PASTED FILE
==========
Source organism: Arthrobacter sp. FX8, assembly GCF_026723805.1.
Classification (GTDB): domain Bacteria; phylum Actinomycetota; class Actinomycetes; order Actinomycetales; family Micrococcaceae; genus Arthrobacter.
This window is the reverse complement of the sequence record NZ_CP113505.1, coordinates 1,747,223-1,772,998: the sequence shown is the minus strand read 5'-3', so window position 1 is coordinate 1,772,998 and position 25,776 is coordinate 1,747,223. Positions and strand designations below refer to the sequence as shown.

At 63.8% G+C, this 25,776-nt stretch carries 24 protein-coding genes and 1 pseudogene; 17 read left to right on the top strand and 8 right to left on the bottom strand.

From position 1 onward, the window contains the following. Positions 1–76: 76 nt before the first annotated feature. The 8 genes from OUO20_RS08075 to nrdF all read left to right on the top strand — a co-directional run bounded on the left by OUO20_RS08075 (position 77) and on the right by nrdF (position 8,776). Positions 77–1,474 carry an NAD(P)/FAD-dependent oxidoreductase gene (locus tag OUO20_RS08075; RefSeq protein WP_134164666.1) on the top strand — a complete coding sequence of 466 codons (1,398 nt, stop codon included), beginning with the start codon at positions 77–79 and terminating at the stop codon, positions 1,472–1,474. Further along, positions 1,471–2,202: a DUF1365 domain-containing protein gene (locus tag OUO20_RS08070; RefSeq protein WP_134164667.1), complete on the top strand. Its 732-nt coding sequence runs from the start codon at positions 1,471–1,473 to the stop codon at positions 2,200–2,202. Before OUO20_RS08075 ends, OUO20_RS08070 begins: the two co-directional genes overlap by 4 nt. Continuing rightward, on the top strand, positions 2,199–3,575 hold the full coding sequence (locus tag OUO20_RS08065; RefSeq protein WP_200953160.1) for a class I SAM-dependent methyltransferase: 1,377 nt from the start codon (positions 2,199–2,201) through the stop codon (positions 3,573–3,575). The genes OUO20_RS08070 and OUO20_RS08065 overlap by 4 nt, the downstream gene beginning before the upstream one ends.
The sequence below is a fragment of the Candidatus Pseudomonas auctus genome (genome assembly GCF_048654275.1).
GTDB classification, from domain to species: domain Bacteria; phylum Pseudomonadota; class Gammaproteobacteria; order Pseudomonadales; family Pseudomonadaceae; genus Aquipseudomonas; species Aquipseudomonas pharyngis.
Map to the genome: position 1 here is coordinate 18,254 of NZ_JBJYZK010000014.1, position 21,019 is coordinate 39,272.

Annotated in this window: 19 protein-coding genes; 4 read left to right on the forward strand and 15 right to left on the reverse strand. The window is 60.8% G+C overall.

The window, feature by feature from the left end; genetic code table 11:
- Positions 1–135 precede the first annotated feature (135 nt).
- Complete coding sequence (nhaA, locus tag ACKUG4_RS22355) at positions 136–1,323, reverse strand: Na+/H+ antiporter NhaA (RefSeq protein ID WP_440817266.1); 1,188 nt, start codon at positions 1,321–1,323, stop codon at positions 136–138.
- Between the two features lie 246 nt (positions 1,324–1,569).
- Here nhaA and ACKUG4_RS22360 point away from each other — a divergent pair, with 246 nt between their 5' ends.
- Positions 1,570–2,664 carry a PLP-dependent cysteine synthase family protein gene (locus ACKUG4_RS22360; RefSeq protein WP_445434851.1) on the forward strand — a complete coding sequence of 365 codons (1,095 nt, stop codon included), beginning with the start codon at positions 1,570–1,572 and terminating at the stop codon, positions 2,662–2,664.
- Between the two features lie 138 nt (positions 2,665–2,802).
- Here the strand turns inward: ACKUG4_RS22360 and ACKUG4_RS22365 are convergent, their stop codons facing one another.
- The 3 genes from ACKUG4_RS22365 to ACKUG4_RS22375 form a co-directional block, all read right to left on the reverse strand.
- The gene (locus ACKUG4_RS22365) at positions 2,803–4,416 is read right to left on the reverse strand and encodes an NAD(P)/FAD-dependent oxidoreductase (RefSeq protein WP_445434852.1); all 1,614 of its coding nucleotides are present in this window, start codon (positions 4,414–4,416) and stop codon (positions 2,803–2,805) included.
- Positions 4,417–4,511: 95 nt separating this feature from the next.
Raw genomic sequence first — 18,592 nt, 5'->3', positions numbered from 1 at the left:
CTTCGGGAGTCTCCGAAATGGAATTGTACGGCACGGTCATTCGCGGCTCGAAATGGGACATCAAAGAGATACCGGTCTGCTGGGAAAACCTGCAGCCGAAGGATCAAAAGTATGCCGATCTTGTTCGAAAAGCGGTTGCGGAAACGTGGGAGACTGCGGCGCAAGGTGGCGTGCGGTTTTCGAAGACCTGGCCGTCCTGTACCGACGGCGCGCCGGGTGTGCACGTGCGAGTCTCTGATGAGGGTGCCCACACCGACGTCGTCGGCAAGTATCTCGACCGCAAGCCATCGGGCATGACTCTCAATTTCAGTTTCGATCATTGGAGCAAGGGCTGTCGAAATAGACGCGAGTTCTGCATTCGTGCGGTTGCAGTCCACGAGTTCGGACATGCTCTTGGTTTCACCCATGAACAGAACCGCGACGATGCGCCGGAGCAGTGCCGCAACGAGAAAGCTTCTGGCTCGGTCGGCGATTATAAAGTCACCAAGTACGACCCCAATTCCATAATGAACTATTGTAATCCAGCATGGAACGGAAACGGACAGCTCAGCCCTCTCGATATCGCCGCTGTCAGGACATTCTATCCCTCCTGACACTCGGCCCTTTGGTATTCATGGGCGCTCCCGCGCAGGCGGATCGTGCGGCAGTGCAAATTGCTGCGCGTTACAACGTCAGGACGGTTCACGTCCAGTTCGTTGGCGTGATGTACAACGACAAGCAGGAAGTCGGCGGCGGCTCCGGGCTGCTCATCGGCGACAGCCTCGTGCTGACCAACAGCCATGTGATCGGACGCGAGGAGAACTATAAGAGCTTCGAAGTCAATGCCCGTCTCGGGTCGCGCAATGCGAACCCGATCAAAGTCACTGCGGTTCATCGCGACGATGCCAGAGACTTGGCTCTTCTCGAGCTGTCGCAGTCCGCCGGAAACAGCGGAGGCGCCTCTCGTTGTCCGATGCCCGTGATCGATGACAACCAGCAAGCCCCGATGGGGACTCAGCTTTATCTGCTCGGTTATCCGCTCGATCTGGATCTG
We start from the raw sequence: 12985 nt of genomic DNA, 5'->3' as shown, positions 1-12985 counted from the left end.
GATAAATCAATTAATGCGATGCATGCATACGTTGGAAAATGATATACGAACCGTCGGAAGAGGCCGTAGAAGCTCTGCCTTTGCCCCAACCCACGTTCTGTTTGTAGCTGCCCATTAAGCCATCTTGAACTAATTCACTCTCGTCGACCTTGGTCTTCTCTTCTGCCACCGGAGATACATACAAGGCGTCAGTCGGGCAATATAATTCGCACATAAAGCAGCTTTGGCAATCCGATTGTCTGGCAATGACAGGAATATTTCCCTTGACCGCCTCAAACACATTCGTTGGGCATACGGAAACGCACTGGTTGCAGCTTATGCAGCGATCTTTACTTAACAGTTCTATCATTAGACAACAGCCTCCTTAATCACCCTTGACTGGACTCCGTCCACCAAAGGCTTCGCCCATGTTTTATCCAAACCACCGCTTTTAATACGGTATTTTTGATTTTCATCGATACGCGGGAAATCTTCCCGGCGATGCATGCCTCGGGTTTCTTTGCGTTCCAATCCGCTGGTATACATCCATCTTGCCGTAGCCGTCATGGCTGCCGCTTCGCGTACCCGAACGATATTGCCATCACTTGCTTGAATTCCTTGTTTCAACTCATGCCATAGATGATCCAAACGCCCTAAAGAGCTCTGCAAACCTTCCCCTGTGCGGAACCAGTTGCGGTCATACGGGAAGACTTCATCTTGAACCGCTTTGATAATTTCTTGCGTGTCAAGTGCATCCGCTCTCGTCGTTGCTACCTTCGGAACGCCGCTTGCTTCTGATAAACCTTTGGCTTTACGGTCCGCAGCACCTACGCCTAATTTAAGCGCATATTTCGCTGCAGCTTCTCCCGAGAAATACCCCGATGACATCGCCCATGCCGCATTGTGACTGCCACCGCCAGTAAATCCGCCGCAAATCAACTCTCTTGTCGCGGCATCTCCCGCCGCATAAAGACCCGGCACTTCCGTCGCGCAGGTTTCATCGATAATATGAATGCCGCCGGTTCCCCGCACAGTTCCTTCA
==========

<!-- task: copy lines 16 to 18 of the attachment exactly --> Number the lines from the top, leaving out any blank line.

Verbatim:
- Between the two features lie 138 nt (positions 2,665–2,802).
- Here the strand turns inward: ACKUG4_RS22360 and ACKUG4_RS22365 are convergent, their stop codons facing one another.
- The 3 genes from ACKUG4_RS22365 to ACKUG4_RS22375 form a co-directional block, all read right to left on the reverse strand.